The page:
Note: this is the seventh installment in our series on policies that will impact equity in New Mexico. You can read the introduction, which gives more information on what we mean by ‘equity’ and what the disparities are, and link to previous blogs in the series here.

By Javier Rojo
March 30, 2020

If the global coronavirus pandemic has taught us anything, it’s that we are all in this life together. How well we weather this virus will depend on everyone doing their part because we are all connected. It’s also taught us that our government has a valuable role to play and that we depend upon it when decisive leadership and swift action are needed. These same lessons hold true for the 2020 census – we all have an important part to play in a nation-wide tally in which each and every one of us counts.

Although Covid-19 has brought the nation and our state to a stand-still, New Mexicans still have ample opportunity to fill out their census forms. For the first time in history, the census is being administered online. This has the fortuitous consequence of minimizing human contact in a time when everyone should be practicing social distancing. In addition, in an effort to slow the spread of the virus, the  Census Bureau has momentarily suspended field activities and extended the filing deadline from July 31 to August 14.  

The decennial census has one simple overarching mission: to count every person living in America every decade. Though the mission is straight-forward, accomplishing it can often be a herculean task. Some communities are considered harder to count than others. Communities with large rural populations, immigrants, Native Americans living in tribal lands, and people without internet access are all chronically undercounted. New Mexico has one of the highest rates of hard-to-count communities in the country. As a result, during the 2010 Census some New Mexican populations were significantly undercounted: for example, Native Americans and Hispanics were undercounted by nearly 5 percent and 2 percent, respectively. And a census undercount isn’t just a problem of arithmetic – it has real-world implications.

The census is used to draw voting districts for everything from school districts up to congressional districts, and it determines the apportionment of Electoral College votes. In other words, it’s used to distribute political power. The census is also used to allocate crucial federal funding for health care, school meals, highways, and education programs. This year, New Mexico received an estimated $8 billion in federal funding, which was mostly determined by the 2010 census count. In concrete terms, a population underestimate means a muffled political voice and fewer federal dollars.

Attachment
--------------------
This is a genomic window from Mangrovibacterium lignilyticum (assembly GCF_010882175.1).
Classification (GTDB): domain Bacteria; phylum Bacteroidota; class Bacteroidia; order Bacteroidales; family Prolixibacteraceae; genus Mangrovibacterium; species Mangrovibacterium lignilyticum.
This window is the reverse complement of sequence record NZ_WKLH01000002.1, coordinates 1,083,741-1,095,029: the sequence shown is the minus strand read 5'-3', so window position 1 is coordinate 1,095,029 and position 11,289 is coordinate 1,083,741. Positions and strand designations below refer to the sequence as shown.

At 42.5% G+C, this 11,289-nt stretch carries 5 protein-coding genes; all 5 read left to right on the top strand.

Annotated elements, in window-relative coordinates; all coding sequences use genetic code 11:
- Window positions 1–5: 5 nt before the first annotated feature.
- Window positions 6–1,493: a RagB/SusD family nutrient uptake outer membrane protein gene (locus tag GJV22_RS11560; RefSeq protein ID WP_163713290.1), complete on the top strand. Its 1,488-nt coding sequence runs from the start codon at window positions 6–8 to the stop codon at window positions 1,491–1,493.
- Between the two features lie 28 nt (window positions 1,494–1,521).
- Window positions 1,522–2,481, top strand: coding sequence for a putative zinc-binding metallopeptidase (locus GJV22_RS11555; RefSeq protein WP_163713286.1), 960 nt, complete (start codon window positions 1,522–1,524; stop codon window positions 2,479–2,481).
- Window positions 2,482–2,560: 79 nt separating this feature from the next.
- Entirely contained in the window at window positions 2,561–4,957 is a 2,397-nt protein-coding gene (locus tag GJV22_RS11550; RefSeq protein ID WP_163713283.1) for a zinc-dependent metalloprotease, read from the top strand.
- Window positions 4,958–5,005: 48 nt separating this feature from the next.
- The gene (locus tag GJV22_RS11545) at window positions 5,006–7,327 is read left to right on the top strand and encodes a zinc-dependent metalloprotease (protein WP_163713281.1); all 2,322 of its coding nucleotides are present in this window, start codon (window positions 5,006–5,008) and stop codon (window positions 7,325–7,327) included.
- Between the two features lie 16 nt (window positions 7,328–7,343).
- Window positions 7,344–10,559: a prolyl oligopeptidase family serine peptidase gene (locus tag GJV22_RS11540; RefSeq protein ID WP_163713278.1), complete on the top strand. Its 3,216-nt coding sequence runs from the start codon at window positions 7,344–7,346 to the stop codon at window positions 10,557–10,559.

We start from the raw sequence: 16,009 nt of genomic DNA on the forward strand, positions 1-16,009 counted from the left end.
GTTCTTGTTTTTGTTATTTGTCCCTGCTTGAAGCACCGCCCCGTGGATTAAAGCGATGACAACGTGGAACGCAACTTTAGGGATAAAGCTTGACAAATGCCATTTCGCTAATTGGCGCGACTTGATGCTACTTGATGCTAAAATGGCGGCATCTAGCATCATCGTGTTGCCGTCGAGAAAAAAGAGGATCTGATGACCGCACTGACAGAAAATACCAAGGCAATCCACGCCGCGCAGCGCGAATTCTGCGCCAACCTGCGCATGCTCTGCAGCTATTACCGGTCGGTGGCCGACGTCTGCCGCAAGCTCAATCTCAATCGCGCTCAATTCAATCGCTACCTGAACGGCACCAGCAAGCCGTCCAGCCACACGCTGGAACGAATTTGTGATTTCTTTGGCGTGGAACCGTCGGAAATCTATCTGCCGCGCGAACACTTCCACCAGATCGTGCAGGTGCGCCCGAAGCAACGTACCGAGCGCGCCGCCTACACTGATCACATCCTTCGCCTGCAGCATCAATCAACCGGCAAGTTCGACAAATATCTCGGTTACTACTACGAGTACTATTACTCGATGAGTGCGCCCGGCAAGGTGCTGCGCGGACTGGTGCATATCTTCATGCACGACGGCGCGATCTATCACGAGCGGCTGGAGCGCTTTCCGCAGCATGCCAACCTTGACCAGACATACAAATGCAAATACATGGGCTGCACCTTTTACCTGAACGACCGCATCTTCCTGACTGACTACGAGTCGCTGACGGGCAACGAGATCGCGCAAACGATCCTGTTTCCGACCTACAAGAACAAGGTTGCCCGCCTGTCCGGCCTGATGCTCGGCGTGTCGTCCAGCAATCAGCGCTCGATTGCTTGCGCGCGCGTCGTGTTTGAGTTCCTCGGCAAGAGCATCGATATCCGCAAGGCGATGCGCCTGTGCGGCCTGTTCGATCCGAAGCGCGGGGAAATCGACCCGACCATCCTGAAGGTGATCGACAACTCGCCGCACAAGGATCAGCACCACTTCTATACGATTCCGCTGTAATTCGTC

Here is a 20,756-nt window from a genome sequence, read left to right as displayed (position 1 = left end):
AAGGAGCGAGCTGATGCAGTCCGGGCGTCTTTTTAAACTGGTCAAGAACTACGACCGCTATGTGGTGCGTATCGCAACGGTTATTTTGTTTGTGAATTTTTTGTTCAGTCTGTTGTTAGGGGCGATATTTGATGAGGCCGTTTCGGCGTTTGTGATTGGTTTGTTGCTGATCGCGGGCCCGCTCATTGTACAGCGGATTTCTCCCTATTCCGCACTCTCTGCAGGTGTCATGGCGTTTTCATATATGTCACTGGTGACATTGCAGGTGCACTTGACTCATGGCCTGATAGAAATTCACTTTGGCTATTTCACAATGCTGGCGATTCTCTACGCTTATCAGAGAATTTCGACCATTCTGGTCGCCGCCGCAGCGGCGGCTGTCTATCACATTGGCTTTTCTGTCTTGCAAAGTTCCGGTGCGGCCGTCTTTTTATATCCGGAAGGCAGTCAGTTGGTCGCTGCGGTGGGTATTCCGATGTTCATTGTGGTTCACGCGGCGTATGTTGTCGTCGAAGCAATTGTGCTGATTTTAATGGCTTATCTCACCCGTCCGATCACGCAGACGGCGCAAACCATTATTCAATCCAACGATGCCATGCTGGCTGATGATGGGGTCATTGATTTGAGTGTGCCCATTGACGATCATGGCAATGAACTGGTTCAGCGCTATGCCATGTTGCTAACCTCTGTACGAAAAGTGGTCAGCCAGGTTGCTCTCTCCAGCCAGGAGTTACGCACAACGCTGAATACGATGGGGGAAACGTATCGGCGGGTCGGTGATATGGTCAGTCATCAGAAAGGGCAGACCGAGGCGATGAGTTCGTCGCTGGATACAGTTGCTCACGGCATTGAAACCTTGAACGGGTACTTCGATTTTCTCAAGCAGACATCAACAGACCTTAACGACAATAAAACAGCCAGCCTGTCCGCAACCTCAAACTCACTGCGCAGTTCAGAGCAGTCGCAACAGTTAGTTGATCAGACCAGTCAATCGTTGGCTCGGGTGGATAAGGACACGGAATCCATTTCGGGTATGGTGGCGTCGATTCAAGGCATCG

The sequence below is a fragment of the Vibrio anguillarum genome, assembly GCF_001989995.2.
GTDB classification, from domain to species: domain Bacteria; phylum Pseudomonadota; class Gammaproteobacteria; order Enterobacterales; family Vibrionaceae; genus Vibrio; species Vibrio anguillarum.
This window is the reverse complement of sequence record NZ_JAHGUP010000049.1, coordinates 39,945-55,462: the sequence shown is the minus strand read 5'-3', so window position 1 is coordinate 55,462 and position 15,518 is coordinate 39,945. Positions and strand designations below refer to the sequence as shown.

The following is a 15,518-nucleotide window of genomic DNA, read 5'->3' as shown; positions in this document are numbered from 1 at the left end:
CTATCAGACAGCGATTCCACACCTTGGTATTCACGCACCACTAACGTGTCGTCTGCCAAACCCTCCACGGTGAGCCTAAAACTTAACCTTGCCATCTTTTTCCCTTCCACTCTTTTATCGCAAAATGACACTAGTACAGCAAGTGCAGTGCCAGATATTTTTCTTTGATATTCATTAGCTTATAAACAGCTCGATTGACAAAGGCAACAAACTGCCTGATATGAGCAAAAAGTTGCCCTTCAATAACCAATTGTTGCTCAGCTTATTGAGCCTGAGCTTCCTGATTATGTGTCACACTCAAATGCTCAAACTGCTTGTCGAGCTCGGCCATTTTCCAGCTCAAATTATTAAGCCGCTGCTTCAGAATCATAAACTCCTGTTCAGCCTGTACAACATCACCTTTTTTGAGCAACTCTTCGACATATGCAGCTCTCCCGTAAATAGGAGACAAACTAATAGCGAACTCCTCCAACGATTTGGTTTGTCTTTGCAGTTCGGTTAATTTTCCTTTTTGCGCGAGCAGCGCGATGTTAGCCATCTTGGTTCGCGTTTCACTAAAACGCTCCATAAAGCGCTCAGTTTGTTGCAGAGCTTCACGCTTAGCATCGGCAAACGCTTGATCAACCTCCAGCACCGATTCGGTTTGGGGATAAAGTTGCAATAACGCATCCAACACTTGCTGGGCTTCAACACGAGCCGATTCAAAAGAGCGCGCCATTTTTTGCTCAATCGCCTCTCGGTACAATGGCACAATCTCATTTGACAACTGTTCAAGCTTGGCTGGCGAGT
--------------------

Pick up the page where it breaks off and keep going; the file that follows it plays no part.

This is bad news for New Mexico’s communities of color, which are already underserved and politically disenfranchised. In the Navajo Nation, for instance, more than 80 percent of the roads are unpaved. With an accurate 2010 census count, the Navajo Nation would have received more federal funding to pave the roads. Overall, an undercount of just 1 percent would cost the state an estimated $750 million over the next 10 years, which means fewer resources for vital government programs New Mexicans depend on like health care, education, and school meal programs. 

Aside from being a hard-to-count state, New Mexico will face another grave challenge to an accurate count this year. The Trump Administration’s efforts to add a citizenship question to the census could contribute to an undercount of certain groups. Fortunately, courts ultimately blocked the citizenship question. Court filings and investigative reporting revealed that the motives behind adding the question were an attempt to limit the political power of people of color. This is deeply disturbing, but equally troubling is the fact that many immigrant communities will be afraid to fill out their census form, resulting in an undercount. Even without the citizenship questions, immigrant communities fear that personal information could be used against them and their families. 

Luckily, it isn’t all gloom and doom. Earlier this year, the Legislature unanimously passed and the Governor signed into law the bipartisan Senate Bill 4, which appropriates $8 million from the General Fund to conduct state-wide outreach for Census 2020. The funds will be used to conduct social media campaigns and as outreach grants for local counties, tribal governments, and community-based organizations. 

These state dollars are critical for an accurate census count and the state must continue to ensure that these funds are distributed in a timely and equitable way. Time is of the essence, as fears about the citizenship question linger and underfunding threaten to weaken the Census Bureau’s ability to undertake this largest peacetime activity mandated by the Constitution.

When it comes to the decennial census, if you’re not counted your political power and monetary resources are limited. For New Mexico – a state that is consistently undercounted – an accurate population count is paramount. This year, when the 2020 Census comes (figuratively) knocking on our door, we have to make sure we’re ready to answer.  

Javier Rojo, MPA, is a research and policy analyst at New Mexico Voices for Children.